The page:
Monday, 1 September 2014
This old tractor has lain abandoned at a farmyard for many years now.
As I only know some of its story and not how much of that is mere speculation I am saying nothing.
A contribution to the CDPB Rust and Ruin theme.
Sunday, 31 August 2014
The end of Woodend Lane from the top of Church Brow looking towards St George's Church.
There is just a feint glimpse of the church tower behind the foliage above the top of the houses on the right. The lych gate can be seen between the cars at the top of the photograph.
A contribution to Scenic Weekends and Shadow Shot Sunday.
Saturday, 30 August 2014
The tables at Mocha Joe's in Clarendon Square Shopping Centre provide a reflection of the roof of the mall and the sky above.
For a direct view of the roof see my post of 22nd August 2014.
For a taller view showing Mocha Joe's as well as the reflection see Geograph.
A contribution to Weekend Reflections.
Friday, 29 August 2014
Compare this scene with the view one week earlier on Hyde DP Xtra.
The new KFC (Kentucky Fried Chicken) outlet is starting to rise on the right as the car park on the left is being levelled.
A contribution to Good Fences and Skywatch Friday.
Thursday, 28 August 2014
The sign of the Crown and Cushion on Victoria Street, Newton.
I understand the name relates to the Coronation ceremony where the crown lies on a cushion before being placed on the head of the new monarch.
See a view of the pub itself on Hyde DP Xtra.
A contribution to signs, signs.
Wednesday, 27 August 2014
In the 17th century, opposite the end of Apethorn Lane was a small group of cottages known as Gerrards Fold.
The Ashton family farmed there before they embarked on the cotton trade in the district.
Towards the end of the 19th century the old fold was converted into a large Elizabethan style house known as "The Gerrards".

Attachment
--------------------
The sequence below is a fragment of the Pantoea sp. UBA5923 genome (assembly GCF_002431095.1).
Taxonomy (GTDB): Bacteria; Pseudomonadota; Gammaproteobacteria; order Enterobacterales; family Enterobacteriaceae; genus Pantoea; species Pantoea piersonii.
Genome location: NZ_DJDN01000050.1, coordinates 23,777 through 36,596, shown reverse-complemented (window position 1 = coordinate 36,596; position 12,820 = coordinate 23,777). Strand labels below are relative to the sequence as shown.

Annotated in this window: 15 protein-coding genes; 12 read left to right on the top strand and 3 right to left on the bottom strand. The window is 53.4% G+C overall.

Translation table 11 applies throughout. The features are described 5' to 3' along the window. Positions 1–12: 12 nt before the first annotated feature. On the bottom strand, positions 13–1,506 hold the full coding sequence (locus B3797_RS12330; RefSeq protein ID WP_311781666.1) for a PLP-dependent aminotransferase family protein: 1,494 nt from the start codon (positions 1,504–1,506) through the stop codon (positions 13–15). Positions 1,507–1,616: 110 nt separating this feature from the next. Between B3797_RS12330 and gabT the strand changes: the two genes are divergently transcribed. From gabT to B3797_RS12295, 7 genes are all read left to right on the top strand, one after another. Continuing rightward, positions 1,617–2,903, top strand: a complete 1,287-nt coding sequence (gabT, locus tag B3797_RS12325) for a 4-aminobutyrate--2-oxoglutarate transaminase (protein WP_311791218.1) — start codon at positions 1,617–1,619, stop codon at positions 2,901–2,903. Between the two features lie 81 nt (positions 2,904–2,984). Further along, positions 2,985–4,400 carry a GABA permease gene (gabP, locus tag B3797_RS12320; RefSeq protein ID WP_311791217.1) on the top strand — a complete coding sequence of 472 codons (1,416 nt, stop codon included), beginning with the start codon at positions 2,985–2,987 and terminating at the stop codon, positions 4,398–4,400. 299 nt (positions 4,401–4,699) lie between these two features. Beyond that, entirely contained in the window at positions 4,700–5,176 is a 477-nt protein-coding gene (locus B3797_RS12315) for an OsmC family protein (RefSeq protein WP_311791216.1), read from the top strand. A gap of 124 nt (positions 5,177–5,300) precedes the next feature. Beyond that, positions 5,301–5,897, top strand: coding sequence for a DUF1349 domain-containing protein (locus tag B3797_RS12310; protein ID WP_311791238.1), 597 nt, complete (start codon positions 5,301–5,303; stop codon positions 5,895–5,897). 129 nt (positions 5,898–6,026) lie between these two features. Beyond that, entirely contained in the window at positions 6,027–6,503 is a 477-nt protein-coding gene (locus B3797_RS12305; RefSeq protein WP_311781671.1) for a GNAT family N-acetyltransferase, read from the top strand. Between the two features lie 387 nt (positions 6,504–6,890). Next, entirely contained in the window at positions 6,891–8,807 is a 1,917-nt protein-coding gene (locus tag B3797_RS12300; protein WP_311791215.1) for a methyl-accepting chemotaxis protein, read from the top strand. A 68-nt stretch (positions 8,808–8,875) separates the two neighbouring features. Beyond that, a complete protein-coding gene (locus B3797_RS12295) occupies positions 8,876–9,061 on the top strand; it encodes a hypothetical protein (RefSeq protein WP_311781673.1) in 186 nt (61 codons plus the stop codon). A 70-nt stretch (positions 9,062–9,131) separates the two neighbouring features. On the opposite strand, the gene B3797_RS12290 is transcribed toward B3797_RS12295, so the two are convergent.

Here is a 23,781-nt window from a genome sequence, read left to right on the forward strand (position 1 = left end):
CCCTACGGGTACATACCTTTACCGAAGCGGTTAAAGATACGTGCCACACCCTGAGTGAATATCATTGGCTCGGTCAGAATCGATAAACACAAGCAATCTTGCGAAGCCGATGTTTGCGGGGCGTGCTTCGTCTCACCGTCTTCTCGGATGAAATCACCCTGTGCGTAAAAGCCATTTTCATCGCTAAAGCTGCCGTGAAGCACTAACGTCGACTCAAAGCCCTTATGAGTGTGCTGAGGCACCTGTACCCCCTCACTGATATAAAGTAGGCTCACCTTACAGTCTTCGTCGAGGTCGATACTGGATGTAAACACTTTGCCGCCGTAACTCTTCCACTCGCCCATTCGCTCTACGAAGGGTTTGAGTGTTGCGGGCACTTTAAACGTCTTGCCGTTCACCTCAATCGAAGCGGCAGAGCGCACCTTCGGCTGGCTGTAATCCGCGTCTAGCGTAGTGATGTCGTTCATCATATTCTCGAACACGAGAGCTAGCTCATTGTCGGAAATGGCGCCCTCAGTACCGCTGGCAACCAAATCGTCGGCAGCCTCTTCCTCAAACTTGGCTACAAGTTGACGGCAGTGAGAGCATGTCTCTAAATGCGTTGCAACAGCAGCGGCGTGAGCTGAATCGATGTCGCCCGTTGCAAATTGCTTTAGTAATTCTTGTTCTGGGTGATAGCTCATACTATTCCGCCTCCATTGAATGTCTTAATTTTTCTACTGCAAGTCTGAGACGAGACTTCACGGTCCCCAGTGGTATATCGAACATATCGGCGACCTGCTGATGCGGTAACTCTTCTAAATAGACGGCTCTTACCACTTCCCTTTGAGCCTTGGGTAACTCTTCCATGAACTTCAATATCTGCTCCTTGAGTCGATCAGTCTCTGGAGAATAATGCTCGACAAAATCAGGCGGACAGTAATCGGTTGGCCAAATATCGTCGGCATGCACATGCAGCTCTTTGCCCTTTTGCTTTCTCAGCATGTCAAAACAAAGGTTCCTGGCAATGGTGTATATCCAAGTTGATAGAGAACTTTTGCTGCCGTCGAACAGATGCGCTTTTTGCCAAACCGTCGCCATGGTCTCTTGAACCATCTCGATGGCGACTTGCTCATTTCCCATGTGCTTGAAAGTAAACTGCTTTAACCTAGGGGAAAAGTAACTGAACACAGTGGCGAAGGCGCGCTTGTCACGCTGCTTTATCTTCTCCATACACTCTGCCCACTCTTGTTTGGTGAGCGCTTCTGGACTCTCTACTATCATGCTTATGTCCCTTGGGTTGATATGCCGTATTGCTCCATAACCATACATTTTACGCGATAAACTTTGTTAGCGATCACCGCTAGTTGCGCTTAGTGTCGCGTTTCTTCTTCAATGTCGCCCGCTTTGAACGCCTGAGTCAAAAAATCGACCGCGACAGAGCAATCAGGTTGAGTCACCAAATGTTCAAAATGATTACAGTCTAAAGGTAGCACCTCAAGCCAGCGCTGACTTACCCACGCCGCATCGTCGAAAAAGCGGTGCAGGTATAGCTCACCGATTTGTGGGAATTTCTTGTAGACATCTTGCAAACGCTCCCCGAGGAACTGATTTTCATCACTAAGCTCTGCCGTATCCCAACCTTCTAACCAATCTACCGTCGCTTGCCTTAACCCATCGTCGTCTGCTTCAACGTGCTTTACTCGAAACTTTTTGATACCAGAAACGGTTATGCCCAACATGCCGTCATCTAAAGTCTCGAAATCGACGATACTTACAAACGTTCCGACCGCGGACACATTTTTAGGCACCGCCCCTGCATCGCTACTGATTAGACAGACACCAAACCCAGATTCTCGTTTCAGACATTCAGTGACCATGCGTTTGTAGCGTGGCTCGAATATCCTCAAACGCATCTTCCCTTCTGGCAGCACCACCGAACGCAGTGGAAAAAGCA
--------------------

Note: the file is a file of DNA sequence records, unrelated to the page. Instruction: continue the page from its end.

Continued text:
James Bradley lived there around 1905, Gladstone stayed there too as did a ghost. The now disgraced Stuart Hall once wanted to buy the property but the then owner refused him.
At the turn of the 21st century the house was demolished and replaced by three-storey modern town houses.
For an old photograph see the Hydonian blog.
A contribution to ABC Wednesday.
Tuesday, 26 August 2014
Apologies for the reflections as this was taken with my phone camera through a train window.
The Sheffield, Ashton-under-Lyne & Manchester Railway called the station "Broadbottom" when it opened on 10 December 1842. In July 1845, the name became "Mottram". The MS&L later decided on the best of both worlds when they renamed the station "Mottram and Broadbottom" on 1 May 1884. From 1 August 1897, the MS&LR became the Great Central Railway (GCR), and the GCR was merged with other companies to form the London and North Eastern Railway (LNER) on 1 January 1923.
Modern officials were not happy with such duplicity and the station reverted to its original title on 1 January 1954. Something of the former legend, though, was applied with the suffix "for Mottram and Charlesworth" remaining in use until comparatively recently.
Goods facilities here ceased on 15 July 1963 and the station remains open today. Catering for never more than local traffic the station did have a moment of glory for a short period in the 1920s, when the LNERs morning restaurant car express from Manchester London Road to London Marylebone called here.
Currently it is a stop of the Northern Rail service between Manchester Piccadilly and Glossop/Hadfield.
A contribution to Our World Tuesday.